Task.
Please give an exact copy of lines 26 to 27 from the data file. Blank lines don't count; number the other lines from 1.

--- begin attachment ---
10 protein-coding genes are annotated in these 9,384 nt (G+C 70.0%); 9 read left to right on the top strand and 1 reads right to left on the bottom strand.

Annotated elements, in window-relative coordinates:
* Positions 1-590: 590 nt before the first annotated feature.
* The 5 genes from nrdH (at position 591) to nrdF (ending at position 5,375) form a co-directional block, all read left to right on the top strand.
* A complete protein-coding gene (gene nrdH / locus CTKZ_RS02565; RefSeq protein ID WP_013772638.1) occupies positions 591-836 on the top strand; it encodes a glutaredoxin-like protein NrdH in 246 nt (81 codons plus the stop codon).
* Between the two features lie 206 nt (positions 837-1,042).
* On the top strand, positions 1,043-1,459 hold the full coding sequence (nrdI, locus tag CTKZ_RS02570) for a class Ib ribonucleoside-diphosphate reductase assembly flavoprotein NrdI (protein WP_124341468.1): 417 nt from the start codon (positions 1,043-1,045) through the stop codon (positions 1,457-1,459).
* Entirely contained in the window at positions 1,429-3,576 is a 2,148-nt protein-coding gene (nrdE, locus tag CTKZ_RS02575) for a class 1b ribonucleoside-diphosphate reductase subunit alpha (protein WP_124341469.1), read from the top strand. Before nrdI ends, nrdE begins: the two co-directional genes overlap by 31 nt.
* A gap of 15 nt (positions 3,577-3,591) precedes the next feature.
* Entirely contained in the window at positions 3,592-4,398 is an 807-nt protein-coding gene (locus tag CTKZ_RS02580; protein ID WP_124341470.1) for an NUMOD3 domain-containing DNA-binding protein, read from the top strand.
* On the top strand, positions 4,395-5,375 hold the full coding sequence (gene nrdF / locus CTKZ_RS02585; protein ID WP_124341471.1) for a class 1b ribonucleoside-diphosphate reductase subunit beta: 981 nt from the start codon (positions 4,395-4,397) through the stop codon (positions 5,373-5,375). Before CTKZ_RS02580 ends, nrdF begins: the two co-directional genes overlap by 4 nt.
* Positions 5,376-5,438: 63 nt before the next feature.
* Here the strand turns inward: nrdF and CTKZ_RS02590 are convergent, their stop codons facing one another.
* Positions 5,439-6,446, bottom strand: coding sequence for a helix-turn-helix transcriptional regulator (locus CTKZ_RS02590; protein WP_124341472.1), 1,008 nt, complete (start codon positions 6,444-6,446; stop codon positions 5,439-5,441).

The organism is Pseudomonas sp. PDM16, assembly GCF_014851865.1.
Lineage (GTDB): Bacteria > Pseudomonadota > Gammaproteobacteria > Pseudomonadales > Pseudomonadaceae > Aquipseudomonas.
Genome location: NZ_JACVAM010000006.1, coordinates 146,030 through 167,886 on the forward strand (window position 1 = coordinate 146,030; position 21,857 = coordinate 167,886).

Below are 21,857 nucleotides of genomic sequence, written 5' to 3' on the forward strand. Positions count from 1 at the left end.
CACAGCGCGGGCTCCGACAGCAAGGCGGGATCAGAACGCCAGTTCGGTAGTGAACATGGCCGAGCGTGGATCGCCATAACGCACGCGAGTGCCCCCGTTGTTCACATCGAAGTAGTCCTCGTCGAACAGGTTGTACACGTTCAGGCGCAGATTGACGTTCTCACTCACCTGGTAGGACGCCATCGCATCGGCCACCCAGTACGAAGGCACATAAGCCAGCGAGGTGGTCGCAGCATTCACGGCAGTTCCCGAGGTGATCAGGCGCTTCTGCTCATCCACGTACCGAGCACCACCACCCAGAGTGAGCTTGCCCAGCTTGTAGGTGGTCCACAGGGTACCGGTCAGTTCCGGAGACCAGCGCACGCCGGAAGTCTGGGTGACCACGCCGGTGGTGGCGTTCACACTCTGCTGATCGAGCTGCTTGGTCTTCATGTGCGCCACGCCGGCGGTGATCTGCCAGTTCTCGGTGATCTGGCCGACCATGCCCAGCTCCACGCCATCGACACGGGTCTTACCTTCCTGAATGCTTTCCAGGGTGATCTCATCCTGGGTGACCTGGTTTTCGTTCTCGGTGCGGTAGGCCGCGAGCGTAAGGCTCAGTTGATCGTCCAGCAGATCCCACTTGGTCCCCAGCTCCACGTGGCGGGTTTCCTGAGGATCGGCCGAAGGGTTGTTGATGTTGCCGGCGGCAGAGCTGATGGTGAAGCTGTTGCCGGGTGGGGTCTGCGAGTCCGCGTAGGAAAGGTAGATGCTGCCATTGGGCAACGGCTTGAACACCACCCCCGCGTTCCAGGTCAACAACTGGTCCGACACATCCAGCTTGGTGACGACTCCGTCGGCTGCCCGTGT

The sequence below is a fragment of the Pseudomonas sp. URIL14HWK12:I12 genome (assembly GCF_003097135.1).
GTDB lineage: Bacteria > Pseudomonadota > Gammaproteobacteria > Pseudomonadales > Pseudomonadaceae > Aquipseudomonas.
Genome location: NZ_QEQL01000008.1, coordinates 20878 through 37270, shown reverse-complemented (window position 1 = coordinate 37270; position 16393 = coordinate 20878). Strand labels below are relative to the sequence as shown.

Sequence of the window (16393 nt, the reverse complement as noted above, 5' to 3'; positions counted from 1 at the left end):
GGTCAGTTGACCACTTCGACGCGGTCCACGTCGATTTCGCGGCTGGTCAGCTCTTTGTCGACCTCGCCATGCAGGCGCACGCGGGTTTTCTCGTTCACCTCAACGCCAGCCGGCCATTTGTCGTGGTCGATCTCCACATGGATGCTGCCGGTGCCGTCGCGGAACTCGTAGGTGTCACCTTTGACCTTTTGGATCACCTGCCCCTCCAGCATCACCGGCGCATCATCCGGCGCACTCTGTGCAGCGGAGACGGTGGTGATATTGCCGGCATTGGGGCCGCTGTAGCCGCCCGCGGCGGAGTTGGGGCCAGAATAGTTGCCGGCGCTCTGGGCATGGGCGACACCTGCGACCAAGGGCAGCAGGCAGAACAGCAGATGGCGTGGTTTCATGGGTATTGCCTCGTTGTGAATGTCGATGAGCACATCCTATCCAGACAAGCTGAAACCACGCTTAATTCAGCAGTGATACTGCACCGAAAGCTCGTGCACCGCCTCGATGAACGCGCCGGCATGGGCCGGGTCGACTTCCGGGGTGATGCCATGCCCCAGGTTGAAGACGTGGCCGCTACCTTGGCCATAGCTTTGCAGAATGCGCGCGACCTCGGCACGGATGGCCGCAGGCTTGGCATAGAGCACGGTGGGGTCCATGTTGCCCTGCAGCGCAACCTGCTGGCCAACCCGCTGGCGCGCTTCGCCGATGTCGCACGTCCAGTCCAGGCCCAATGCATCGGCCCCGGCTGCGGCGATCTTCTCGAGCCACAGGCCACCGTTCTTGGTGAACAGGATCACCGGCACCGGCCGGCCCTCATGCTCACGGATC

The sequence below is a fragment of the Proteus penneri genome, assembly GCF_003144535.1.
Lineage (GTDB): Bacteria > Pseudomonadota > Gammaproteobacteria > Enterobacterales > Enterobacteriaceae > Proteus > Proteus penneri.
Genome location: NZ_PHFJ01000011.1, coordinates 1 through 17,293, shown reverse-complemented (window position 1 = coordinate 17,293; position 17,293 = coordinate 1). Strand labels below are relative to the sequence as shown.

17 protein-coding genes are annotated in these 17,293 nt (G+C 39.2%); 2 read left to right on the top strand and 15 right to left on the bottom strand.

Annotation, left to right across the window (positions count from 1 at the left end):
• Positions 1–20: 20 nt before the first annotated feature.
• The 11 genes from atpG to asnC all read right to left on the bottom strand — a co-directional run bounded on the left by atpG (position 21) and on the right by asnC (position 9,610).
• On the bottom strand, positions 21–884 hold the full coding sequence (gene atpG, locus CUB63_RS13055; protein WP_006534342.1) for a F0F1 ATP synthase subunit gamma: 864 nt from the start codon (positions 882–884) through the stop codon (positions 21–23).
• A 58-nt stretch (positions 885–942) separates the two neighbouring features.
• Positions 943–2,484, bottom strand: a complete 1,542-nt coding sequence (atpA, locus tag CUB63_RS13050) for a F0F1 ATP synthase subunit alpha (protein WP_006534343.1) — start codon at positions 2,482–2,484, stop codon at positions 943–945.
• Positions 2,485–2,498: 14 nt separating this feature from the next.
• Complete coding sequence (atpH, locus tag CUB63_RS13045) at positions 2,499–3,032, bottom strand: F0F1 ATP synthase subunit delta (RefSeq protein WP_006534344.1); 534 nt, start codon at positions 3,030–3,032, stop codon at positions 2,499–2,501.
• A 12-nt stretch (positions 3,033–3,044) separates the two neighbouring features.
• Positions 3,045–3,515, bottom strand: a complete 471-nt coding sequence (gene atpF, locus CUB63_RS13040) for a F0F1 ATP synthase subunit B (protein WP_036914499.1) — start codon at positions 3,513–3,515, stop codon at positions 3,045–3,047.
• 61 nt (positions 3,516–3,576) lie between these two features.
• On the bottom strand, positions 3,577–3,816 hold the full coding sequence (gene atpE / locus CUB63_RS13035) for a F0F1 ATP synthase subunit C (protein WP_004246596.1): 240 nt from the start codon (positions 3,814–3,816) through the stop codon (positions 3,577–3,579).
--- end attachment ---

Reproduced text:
Lineage (GTDB): Bacteria > Pseudomonadota > Gammaproteobacteria > Enterobacterales > Enterobacteriaceae > Proteus > Proteus penneri.
Genome location: NZ_PHFJ01000011.1, coordinates 1 through 17,293, shown reverse-complemented (window position 1 = coordinate 17,293; position 17,293 = coordinate 1). Strand labels below are relative to the sequence as shown.